Archive for Senegal
We are often asked what sights we think are worth seeing, which places we found interesting and what would we recommend doing. These are our ideas about places to visit in Senegal.
The details may change so we suggest you check with a good guide book. We prefer the “Rough Guide” series because they are well written and kept up to date. You can get more information on www.roughguides.com
Chamber of Commerce and the new covered Market, Dakar
Dakar is a busy and prosperous city with strong French influences. There are many good hotels and several excellent restaurants. A feature of Dakar is the pastry and tea shops serving cream cakes and chocolate confections. The IFAN museum (Institut Fondamental d’Afrique Noir) is a well laid out museum with fascinating displays. Unfortunately the explanations are not in English and this somewhat detracts from its usefulness.
Outside the Presidential Palace on Avenue Senghor guards in red tunics mount a ceremonial presence. On the Western Corniche there is a big craft market and artisans village. It’s worth seeing the woodcarving and handcrafts here.
Island of Goree
Nestling in the south Atlantic just off Dakar the island of Goree is a wonderful place to chill out. The town on the island was built by the French about 150 years ago and the old colonial buildings and cobbled streets retain their charm. It is a popular day trip destination for tourists and for the people of Dakar who relax there at the weekends.
The many visitors attract the inevitable souvenir stalls and there are many cafés and restaurants. A pleasant walk from the beach up the well constructed cliff path takes you past local artists and jewellery makers’ stalls until the summit is reached. The commanding view across the ocean to Dakar makes it clear why the now abandoned naval guns were sited here.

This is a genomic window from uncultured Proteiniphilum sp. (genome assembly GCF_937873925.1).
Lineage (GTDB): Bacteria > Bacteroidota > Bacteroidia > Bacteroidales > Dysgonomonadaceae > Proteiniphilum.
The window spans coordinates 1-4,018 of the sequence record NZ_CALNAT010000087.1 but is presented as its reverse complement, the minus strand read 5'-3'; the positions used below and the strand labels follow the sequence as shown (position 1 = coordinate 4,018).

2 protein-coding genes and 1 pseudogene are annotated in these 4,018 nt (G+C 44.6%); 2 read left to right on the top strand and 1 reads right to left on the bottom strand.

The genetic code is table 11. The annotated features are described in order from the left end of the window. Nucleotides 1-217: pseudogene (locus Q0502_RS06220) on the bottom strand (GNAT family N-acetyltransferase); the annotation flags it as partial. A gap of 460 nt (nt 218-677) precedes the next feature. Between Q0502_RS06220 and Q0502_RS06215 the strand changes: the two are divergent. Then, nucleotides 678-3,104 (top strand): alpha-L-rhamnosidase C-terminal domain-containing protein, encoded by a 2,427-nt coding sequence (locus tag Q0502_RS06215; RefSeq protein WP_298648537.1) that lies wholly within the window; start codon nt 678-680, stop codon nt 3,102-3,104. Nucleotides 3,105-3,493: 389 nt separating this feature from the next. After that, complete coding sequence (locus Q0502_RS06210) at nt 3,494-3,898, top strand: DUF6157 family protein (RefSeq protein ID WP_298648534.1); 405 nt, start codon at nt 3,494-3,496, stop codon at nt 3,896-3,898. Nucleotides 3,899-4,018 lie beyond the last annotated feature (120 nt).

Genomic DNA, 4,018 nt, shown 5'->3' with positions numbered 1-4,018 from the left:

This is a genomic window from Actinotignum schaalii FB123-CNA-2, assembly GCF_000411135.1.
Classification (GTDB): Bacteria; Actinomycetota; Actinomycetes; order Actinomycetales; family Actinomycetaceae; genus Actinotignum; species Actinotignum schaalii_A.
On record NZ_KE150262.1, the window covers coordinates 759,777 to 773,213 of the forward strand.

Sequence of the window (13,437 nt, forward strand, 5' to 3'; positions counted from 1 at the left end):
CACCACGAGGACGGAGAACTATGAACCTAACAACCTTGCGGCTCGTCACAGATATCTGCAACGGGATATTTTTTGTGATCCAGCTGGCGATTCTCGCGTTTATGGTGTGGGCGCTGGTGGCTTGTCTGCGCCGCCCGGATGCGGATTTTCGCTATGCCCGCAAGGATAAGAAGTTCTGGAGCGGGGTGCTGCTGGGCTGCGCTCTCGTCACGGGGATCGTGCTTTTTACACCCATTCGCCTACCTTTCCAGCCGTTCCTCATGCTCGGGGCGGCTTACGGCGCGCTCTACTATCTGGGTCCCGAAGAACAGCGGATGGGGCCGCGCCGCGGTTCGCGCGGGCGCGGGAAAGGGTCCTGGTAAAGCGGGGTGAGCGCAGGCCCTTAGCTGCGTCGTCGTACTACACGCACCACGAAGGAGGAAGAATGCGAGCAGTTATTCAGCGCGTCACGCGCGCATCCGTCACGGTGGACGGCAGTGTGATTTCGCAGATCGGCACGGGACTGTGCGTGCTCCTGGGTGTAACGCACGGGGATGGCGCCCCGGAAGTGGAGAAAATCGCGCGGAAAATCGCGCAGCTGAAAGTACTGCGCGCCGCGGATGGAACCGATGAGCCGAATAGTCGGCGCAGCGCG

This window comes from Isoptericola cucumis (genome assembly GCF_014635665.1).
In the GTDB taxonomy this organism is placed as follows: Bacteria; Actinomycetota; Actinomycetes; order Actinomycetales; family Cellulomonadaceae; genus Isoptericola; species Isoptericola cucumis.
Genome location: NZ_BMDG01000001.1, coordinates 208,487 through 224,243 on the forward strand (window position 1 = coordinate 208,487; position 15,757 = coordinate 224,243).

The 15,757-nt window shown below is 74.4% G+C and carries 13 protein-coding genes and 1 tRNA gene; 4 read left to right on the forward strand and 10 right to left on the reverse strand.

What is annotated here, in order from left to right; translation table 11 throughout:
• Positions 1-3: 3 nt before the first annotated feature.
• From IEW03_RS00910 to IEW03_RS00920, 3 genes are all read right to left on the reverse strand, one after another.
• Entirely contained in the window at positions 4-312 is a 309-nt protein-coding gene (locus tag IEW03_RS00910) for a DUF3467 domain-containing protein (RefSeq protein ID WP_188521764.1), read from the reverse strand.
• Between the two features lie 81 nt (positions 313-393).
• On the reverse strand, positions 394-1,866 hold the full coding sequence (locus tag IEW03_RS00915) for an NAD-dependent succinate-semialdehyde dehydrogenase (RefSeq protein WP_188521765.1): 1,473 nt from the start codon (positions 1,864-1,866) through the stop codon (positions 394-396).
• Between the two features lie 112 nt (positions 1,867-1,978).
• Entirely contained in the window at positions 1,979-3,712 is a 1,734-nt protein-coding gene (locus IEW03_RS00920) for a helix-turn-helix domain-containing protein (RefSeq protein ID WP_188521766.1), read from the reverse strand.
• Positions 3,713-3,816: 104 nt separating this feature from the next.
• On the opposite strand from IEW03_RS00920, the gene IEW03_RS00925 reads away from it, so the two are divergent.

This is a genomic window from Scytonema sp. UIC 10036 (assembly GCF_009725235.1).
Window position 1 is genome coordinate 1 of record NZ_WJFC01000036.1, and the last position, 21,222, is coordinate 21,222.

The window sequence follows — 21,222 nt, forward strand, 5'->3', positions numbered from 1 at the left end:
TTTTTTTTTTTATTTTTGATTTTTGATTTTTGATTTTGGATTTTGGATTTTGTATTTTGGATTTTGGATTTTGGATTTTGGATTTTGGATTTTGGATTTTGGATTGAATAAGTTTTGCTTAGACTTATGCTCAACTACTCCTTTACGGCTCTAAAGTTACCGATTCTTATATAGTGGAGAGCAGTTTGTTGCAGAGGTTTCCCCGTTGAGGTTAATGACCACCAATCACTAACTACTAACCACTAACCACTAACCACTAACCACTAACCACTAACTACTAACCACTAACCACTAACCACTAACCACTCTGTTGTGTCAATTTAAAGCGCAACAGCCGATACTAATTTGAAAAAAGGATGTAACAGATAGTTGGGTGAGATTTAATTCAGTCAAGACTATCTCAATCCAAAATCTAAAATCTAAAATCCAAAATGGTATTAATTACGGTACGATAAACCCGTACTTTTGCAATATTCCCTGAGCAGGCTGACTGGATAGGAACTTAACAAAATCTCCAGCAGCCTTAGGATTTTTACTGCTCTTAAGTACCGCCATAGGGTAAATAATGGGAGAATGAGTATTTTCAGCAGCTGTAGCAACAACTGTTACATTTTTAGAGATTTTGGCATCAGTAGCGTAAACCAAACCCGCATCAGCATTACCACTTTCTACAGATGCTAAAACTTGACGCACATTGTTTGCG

Naval guns on the cliffs. Fort converted into a museum
Back near the beach a former Napoleonic fort now houses a small but interesting museum.
Slave house museum
One of the attractions for tourists is a merchant’s house which has brandy cellars. This has been converted into a small museum dedicated to slavery and is popularly known as the “Slave House”. The real charm of Goree however emerges after the last of the half hourly ferries leaves the jetty. Then a quiet and peace descends on the island. There are a few small family run hotels with shuttered windows and four poster beds. These also boast atmospheric restaurants serving good food. An evening stroll along the small beach, chatting occasionally to the locals relaxing after a busy day, followed by an agreeable meal makes Goree a place worth visiting.
Ferries leave from the Eastern Corniche in Dakar every half hour.
Once a stopping place for transatlantic seaplanes flying from Paris to South America St Louis exudes an air of past colonial importance. Now a bit dusty and decrepit the town is friendly and laid back. Without the energy and hassle of Dakar St Louis has an attraction all of its own.
Whether strolling along the colonial streets, or sitting in a horse drawn buggy, the pastel painted French style shop houses with iron balconies please the eye. In the evening some restaurants offer St Louis jazz with African drumming as an accompaniment to good food. The town is in the north of Senegal on an island in the River Senegal where it meets the Ocean.
Fishing village. Dried shark and sting ray on the beach
Colourful street near the fishing village.
A bustling fishing village just outside the town offers interesting sights, sounds and smells to the visitor. Here shark fins and stingrays are laid out to dry, for export to Ghana.